Composition I

English100– Composition 1
Section 9
CRN: 79680
MWF 9:30 – 10:20 am
Kuykendall 207

Instructor:                    Amalia Bueno
Office Location:          Kuykendall 721
Office Hours:               Wednesdays, 2 – 4 pm or by appointment
Office Phone:              808-956-8122
E-mail:                           abbueno@hawaii.edu
 
COURSE DESCRIPTION
Some say the writing process is a solitary one, where the writer sits at a desk and waits for inspiration to strike. However, I believe writing takes place in conversation with the outside world. Whether you are taking a walk around campus, sharing experiences with family and friends, or attending an inspiring community event, you are absorbing information. This class will focus on how we can tap the world around us as a valuable resource to produce not only good writing but writing that matters. We will utilize your learning style and writing process to produce writing that enters an academic conversation and prepares you for various types of writing such as personal narrative, informational, persuasive and analysis essays; summaries and critical responses; researching and evaluating sources; documentation and citation to avoid plagiarism. We will focus on the processes of brainstorming, pre-writing, drafting, peer review, revising, and editing.

Because the ability to articulate ideas, communicate thoughts, and share concerns is necessary to participate in academic, community and civic life, we will read and think critically. This is so we can engage with various perspectives to better argue a viewpoint. However, these tasks comprise only parts to the whole. An important aspect of this class is self awareness—of knowing how your thinking, reading, and writing processes are integrated with how you see yourself in the world and your contributions to bettering our collective environment. This class is geared toward exploring ways that show how your thinking, reading, and writing matters.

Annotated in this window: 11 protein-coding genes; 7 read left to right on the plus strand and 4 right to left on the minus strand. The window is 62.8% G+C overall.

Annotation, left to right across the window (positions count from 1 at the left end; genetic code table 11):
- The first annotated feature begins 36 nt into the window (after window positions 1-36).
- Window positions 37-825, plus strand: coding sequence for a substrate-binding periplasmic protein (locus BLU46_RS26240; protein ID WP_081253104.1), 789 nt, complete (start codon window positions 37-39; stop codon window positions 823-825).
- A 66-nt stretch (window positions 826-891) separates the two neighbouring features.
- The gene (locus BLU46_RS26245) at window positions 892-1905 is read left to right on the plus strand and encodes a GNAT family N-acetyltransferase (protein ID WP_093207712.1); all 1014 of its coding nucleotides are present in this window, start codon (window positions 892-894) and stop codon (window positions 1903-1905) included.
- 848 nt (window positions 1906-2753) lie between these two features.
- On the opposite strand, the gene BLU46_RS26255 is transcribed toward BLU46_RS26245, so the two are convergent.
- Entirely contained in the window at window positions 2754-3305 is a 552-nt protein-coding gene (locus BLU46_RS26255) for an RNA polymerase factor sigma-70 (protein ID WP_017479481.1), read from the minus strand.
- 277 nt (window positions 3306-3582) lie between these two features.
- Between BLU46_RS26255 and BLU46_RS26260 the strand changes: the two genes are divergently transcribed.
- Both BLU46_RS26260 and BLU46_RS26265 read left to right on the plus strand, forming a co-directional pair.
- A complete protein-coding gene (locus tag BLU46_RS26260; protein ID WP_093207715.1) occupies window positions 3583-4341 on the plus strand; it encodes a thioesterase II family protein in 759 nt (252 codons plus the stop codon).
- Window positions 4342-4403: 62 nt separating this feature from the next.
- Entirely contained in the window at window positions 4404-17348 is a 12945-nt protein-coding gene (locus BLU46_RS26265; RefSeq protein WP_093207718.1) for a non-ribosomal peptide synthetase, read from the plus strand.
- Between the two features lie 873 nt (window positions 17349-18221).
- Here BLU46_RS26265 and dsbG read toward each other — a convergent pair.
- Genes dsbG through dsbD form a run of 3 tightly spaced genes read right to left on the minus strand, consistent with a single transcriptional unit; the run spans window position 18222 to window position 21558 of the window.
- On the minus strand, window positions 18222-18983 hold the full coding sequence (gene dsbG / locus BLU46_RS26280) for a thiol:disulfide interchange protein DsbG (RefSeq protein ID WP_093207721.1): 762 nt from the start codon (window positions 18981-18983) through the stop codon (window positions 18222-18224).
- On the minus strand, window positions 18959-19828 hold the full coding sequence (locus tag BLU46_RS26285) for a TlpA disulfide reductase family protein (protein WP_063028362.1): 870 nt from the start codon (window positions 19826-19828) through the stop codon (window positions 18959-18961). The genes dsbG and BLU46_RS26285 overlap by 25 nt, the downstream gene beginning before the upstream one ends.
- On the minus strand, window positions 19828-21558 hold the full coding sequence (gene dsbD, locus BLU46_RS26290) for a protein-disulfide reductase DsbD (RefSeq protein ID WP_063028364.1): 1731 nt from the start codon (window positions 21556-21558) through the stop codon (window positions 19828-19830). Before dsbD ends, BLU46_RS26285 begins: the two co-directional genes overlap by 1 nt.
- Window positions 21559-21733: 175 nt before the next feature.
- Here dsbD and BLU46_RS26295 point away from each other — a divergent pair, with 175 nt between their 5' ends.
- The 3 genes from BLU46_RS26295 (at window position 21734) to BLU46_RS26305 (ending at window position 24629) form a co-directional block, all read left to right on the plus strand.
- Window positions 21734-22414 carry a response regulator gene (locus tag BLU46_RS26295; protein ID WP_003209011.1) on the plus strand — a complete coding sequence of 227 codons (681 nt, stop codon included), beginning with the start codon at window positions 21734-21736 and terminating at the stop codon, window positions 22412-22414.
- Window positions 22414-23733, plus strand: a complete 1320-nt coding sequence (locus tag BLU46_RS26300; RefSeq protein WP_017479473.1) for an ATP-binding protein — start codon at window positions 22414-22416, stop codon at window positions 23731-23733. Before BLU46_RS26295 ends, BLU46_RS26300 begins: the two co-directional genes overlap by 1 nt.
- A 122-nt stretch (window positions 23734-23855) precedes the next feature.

CLASS GOALS

  • Craft arguments that make use of relevant and credible source materials into an appropriate writing style;
  • Provide evidence of effective strategies for generating, revising, editing, and proofreading to produce 20 pages of finished prose; and
  • Compose college-level writing and academic discourse that achieves a specific purpose and responds to a specific audience;

There is no mid-term for this course. An e-portfolio comprised of the final drafts of your major writings, along with an oral presentation, will serve as your final project.

REQUIRED TEXTBOOK AND ITEMS

  • Graff, Gerald and Cathy Berkenstein. They say / I Say: The Moves that Matter in Academic Writing, With Readings. Fourth Edition, W. Norton and Company, 2018.
  • Access to a computer and printer.
  • Supplementary readings will be posted online on Laulima. You are responsible for downloading, reviewing, bringing hard copies of these documents and being prepared to discuss them.
  • Loose-leaf paper, writing implements, and a folder or portfolio to organize your work.

GRADING
Grades are based on fulfilling the course requirements. You must satisfactorily complete four major essays in order to pass the class. Other tiered writing assignments will supplement your research and writing skills to complete the major essays.